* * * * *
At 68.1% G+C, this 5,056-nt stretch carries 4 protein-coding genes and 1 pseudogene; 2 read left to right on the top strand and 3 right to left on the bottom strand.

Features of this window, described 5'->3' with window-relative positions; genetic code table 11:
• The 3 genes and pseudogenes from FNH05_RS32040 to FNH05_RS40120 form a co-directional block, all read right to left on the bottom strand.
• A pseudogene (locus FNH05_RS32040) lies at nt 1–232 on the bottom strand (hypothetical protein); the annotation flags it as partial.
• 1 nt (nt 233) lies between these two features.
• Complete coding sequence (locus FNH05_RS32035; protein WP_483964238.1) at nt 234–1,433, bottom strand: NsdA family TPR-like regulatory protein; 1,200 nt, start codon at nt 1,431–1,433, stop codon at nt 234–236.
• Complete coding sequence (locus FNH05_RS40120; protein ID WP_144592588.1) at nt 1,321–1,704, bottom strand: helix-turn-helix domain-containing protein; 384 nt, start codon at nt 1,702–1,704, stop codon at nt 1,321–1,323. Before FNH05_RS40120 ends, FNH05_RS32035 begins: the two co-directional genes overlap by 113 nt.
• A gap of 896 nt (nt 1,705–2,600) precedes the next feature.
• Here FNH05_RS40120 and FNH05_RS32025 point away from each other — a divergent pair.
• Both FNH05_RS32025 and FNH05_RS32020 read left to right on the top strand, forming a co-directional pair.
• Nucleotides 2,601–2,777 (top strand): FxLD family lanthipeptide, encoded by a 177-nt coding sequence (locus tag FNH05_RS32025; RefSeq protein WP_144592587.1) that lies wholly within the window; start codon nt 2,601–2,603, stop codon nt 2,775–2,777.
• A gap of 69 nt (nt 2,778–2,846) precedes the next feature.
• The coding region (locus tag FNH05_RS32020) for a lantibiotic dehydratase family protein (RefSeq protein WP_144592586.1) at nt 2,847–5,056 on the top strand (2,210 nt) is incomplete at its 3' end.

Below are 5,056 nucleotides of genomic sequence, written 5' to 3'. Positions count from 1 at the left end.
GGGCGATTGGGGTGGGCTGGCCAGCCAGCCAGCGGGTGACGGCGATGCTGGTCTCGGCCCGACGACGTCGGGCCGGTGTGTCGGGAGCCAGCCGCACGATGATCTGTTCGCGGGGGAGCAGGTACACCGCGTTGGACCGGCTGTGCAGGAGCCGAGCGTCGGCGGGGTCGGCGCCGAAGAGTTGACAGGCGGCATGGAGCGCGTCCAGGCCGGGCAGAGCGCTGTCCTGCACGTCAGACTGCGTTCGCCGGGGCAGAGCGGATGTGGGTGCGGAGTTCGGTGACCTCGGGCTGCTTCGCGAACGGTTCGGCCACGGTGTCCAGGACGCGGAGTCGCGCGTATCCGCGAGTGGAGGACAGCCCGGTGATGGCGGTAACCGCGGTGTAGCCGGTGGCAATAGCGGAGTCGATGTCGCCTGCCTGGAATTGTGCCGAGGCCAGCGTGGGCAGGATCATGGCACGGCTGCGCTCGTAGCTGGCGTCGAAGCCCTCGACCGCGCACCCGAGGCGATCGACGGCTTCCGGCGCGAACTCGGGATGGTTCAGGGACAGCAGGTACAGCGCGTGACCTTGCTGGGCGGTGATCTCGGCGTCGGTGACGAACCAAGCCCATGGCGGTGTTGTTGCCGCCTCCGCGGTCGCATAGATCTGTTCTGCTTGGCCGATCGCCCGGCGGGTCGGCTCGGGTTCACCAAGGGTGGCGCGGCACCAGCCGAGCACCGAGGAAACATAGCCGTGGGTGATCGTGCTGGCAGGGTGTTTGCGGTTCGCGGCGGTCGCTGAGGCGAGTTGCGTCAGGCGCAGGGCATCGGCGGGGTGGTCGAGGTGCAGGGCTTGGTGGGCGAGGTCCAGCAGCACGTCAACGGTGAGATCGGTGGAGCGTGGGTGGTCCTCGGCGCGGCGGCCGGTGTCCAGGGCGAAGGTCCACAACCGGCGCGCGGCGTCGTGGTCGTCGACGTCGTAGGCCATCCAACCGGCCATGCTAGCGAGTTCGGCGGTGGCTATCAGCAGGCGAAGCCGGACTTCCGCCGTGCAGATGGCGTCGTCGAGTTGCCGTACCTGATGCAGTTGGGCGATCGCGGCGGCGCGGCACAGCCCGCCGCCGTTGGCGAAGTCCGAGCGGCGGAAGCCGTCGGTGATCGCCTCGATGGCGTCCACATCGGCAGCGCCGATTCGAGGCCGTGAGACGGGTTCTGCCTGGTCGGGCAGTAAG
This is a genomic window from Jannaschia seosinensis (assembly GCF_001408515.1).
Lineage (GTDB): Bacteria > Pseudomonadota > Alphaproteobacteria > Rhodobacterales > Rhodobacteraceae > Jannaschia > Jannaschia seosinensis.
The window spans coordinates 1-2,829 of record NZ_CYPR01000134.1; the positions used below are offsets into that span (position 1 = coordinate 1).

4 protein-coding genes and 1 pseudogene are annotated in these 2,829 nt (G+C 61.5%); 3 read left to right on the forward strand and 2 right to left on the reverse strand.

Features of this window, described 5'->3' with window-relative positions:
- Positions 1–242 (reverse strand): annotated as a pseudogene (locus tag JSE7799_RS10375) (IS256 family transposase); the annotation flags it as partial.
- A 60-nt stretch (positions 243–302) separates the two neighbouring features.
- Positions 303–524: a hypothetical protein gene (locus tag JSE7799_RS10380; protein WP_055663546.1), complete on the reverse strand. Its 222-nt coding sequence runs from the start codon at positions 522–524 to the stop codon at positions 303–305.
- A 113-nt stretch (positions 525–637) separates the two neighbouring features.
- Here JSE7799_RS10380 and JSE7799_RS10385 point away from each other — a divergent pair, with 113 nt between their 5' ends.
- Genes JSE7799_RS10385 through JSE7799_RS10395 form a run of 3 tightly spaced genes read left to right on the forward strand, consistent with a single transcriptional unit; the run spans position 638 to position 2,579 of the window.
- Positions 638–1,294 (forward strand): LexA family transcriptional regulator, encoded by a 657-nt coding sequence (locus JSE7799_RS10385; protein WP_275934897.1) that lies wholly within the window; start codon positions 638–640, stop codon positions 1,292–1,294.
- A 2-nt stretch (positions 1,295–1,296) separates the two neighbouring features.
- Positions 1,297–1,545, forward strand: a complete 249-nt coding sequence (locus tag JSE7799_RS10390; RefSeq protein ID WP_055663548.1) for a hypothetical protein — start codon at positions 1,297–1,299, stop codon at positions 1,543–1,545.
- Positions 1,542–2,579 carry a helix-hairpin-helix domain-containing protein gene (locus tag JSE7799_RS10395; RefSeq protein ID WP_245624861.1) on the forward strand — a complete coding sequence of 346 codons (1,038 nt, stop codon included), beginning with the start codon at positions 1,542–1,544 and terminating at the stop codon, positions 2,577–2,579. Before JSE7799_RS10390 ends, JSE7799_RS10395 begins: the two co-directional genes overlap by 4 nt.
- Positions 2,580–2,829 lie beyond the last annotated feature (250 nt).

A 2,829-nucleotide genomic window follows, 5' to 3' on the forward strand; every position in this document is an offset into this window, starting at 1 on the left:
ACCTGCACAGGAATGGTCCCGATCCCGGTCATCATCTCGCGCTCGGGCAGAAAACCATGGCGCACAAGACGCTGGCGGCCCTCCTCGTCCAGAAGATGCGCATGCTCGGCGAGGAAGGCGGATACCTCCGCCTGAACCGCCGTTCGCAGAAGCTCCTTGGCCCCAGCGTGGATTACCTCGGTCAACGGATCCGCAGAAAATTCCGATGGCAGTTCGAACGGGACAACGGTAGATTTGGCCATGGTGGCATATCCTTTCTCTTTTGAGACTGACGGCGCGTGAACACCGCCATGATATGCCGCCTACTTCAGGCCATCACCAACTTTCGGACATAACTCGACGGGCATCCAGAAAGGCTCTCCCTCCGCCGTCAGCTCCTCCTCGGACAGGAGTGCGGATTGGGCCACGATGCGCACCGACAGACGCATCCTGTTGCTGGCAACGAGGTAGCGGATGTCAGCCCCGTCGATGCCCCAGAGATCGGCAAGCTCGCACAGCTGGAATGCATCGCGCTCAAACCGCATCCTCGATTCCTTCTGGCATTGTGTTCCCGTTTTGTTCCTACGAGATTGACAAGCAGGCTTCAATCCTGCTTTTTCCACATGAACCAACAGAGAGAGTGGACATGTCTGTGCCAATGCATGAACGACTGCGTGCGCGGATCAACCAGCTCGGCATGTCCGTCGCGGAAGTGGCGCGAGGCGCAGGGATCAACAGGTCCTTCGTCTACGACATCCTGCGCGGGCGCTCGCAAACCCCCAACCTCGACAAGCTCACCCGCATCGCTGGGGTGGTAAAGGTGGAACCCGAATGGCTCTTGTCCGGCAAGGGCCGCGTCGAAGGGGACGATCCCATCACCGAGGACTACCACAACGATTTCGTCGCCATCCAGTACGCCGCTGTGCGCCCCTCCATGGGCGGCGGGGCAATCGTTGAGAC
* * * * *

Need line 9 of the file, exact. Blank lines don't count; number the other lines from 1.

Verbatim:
• Here FNH05_RS40120 and FNH05_RS32025 point away from each other — a divergent pair.